Thursday, November 20, 2008

Yad Vashem Page for My Paternal Grandmother

Pages of Testimony

Last Name
ADLER

First Name
CHAJA

First Name
KHAIA

Father's First Name
YAAKOV

Father's First Name
LEIB

Mother's First Name
HANI

Mother's First Name
HENI

Sex
Female

Place of Birth
TARNOGROD,BILGORAJ,LUBLIN,POLAND

Citizenship
POLAND

Marital Status
MARRIED

Spouse's First Name
MEIR

Permanent residence
TARNOGROD,BILGORAJ,LUBLIN,POLAND

Profession
HOUSEWIFE

Place during the war
TARNOGROD,BILGORAJ,LUBLIN,POLAND

Place of Death
TARNOGROD,BILGORAJ,LUBLIN,POLAND

Date of Death
1942

Type of material
Page of Testimony

Submitter's Last Name
STRUZER

Submitter's First Name
GITEL

Submitter's First Name*
GIZELA

Relationship to victim
NEIGHBOUR

Registration date
01/01/1956



When my father was in Israel for the first time some years ago, he and my mother went to visit Yad Vashem. Upon entering his mother's name, he came across this listing, to his utmost surprise. A former neighbor had thought to list my grandmother in the Yad Vashem records and my father was overwhelmed and grateful. Unfortunately, when he tried to contact that neighbor who'd given my grandmother's name, he learned from her daugher that she'd already passed away. He had wanted to thank her....for remembering and for giving my grandmother some kind of final resting place.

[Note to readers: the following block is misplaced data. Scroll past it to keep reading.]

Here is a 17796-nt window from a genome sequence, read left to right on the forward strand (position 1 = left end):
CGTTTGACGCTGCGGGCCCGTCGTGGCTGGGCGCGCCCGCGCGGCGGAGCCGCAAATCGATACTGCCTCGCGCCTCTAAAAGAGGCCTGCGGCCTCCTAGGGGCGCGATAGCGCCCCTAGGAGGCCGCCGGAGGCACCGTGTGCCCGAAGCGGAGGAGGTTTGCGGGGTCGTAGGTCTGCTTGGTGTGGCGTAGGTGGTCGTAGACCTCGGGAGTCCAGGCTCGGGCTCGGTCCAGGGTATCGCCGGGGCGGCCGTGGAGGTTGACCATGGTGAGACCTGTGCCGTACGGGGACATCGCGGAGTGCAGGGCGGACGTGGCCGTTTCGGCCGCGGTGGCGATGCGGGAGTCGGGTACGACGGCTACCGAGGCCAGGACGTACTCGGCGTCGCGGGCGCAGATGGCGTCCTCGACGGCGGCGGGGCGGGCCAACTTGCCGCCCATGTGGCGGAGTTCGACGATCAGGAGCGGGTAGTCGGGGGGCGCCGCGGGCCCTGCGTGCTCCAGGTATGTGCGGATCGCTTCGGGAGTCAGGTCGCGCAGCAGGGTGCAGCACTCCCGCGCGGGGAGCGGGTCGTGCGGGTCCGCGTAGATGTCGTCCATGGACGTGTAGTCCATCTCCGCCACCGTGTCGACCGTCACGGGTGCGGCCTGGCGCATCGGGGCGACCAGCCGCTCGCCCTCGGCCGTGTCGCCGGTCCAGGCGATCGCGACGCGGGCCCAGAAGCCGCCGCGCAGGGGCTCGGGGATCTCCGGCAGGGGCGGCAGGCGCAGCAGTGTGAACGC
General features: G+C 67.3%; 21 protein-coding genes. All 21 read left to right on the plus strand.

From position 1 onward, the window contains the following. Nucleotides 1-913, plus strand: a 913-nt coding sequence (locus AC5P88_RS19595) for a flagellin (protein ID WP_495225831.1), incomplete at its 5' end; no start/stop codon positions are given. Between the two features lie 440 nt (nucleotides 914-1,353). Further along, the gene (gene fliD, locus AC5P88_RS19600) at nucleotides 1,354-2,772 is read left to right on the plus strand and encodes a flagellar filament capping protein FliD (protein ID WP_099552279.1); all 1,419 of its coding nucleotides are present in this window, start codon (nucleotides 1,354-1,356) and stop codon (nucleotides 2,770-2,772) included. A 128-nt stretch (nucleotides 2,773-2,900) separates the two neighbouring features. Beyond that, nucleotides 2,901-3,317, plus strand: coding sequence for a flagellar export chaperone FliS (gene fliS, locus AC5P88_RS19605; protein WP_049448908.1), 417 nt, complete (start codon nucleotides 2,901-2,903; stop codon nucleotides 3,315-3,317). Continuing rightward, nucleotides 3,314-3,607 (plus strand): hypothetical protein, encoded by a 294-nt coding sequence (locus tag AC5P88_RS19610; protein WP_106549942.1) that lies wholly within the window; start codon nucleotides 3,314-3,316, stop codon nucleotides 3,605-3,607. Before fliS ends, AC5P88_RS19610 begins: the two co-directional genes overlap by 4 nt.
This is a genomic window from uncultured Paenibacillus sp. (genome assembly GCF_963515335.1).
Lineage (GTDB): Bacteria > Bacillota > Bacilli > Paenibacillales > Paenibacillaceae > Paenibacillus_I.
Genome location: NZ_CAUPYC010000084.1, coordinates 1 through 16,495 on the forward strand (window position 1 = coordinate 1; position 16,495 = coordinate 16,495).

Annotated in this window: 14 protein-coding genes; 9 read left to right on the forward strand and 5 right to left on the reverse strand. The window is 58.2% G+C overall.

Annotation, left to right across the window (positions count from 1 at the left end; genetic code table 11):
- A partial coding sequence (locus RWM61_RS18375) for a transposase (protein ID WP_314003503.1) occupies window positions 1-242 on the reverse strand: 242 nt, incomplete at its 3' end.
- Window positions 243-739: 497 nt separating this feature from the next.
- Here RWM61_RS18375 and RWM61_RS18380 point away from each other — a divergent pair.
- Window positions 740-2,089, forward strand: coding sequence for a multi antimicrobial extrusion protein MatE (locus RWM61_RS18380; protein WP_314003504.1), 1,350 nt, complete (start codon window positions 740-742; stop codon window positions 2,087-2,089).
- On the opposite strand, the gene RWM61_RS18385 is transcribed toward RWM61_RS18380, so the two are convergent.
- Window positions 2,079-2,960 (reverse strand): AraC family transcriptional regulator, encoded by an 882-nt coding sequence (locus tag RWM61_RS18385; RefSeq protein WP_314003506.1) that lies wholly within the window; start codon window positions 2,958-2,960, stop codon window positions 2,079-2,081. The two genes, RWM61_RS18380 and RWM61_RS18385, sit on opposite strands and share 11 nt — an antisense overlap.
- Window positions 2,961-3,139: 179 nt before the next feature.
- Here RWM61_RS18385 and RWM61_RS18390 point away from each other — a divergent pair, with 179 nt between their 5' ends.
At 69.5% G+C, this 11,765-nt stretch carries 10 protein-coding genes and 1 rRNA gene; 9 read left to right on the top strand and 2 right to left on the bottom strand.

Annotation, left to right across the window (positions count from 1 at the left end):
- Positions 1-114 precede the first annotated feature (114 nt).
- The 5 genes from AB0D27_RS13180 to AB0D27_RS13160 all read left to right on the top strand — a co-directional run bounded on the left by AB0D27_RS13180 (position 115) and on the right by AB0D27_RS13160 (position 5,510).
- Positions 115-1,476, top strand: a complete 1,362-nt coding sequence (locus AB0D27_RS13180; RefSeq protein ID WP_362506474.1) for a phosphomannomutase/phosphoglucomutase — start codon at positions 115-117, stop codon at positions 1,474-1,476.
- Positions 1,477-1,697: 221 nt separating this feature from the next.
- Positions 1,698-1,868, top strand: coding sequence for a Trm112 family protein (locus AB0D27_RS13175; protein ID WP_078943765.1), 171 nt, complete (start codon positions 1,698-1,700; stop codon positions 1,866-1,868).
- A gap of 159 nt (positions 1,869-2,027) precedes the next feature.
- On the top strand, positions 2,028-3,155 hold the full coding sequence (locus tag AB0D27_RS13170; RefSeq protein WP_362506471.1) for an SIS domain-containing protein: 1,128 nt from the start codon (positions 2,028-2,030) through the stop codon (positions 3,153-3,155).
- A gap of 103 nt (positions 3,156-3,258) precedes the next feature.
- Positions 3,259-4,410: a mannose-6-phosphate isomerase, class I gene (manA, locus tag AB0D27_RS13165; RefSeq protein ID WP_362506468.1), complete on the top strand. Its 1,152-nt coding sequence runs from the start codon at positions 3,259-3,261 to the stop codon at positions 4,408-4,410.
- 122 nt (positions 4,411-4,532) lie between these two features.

5 comments:

Neil said...

We need more neighbors like that in the world.

torontopearl said...

I didn't know when I posted this today, but coincidentally, tonight I spoke to my mom and she mentioned that today is the Yahrzeit date for my paternal grandmother, specifically for the numerous people who were murdered in Tarnogrod on a particular day in November 1942. We don't actually know the details of my grandmother and her fifteen-year-old daughter's death but it is assumed they died that day and weren't sent to Belzec.
A communal Yahrzeit...

Gord H. said...

pages of remembrance are a powerful form. a columnist in London recently listed the names of all Canadian soldiers lost in the Afghan war after only a few words of intro. a half page of names. timely and not easily forgotten.

your grandmother's neighbour knew perhaps the power of the pen.

gord h. @ It Strikes

via written inc.

Carmi said...

I'm definitely with Gord: the power of the pen is immense. Your sharing this here is yet another step toward ensuring these memories remain indelible.

Those who would use hatred as a tool underestimate the power of the human spirit. It was everpresent in that neighbour's soul.

Wanted to thank you for your kind comment over on my blog earlier this week. Wonderful to meet you, too. I look forward to learning more from someone who's very clearly a gutteh neshumeh.

Anonymous said...

hello my father's family I was told was from Bilgoraya, Poland...but I realize that it was Bilgoraj!

Touching blog! Blessings.

t.